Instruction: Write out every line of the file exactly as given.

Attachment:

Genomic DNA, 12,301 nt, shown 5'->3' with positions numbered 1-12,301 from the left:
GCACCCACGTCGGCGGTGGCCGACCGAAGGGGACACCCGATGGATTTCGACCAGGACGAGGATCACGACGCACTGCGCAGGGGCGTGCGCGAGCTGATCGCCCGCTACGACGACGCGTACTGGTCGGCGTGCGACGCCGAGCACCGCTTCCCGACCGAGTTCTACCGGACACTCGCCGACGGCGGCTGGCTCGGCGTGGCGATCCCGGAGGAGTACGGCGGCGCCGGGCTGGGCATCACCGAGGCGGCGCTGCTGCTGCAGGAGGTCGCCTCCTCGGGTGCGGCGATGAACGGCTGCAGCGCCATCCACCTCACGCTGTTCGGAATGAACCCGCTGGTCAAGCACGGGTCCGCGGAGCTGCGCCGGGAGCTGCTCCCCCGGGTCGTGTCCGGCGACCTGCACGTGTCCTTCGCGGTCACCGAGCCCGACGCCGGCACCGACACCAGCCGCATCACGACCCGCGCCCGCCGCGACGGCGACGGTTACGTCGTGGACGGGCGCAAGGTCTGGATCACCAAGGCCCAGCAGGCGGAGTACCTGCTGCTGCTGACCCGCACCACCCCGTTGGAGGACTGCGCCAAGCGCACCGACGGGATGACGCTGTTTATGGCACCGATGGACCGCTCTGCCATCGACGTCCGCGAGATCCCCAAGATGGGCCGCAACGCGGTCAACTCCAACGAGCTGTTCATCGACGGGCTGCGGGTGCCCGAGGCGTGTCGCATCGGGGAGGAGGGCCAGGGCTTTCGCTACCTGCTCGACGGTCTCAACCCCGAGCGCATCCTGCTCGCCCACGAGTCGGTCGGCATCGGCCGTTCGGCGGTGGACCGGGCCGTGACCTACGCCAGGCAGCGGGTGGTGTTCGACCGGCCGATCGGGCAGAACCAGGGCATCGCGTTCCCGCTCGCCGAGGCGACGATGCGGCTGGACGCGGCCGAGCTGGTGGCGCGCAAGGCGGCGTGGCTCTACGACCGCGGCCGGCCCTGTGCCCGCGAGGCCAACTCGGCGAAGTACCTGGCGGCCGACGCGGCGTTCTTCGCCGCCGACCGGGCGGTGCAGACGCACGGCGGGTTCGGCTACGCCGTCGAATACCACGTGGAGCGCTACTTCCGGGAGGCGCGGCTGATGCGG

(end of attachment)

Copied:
Genomic DNA, 12,301 nt, shown 5'->3' with positions numbered 1-12,301 from the left:
GCACCCACGTCGGCGGTGGCCGACCGAAGGGGACACCCGATGGATTTCGACCAGGACGAGGATCACGACGCACTGCGCAGGGGCGTGCGCGAGCTGATCGCCCGCTACGACGACGCGTACTGGTCGGCGTGCGACGCCGAGCACCGCTTCCCGACCGAGTTCTACCGGACACTCGCCGACGGCGGCTGGCTCGGCGTGGCGATCCCGGAGGAGTACGGCGGCGCCGGGCTGGGCATCACCGAGGCGGCGCTGCTGCTGCAGGAGGTCGCCTCCTCGGGTGCGGCGATGAACGGCTGCAGCGCCATCCACCTCACGCTGTTCGGAATGAACCCGCTGGTCAAGCACGGGTCCGCGGAGCTGCGCCGGGAGCTGCTCCCCCGGGTCGTGTCCGGCGACCTGCACGTGTCCTTCGCGGTCACCGAGCCCGACGCCGGCACCGACACCAGCCGCATCACGACCCGCGCCCGCCGCGACGGCGACGGTTACGTCGTGGACGGGCGCAAGGTCTGGATCACCAAGGCCCAGCAGGCGGAGTACCTGCTGCTGCTGACCCGCACCACCCCGTTGGAGGACTGCGCCAAGCGCACCGACGGGATGACGCTGTTTATGGCACCGATGGACCGCTCTGCCATCGACGTCCGCGAGATCCCCAAGATGGGCCGCAACGCGGTCAACTCCAACGAGCTGTTCATCGACGGGCTGCGGGTGCCCGAGGCGTGTCGCATCGGGGAGGAGGGCCAGGGCTTTCGCTACCTGCTCGACGGTCTCAACCCCGAGCGCATCCTGCTCGCCCACGAGTCGGTCGGCATCGGCCGTTCGGCGGTGGACCGGGCCGTGACCTACGCCAGGCAGCGGGTGGTGTTCGACCGGCCGATCGGGCAGAACCAGGGCATCGCGTTCCCGCTCGCCGAGGCGACGATGCGGCTGGACGCGGCCGAGCTGGTGGCGCGCAAGGCGGCGTGGCTCTACGACCGCGGCCGGCCCTGTGCCCGCGAGGCCAACTCGGCGAAGTACCTGGCGGCCGACGCGGCGTTCTTCGCCGCCGACCGGGCGGTGCAGACGCACGGCGGGTTCGGCTACGCCGTCGAATACCACGTGGAGCGCTACTTCCGGGAGGCGCGGCTGATGCGG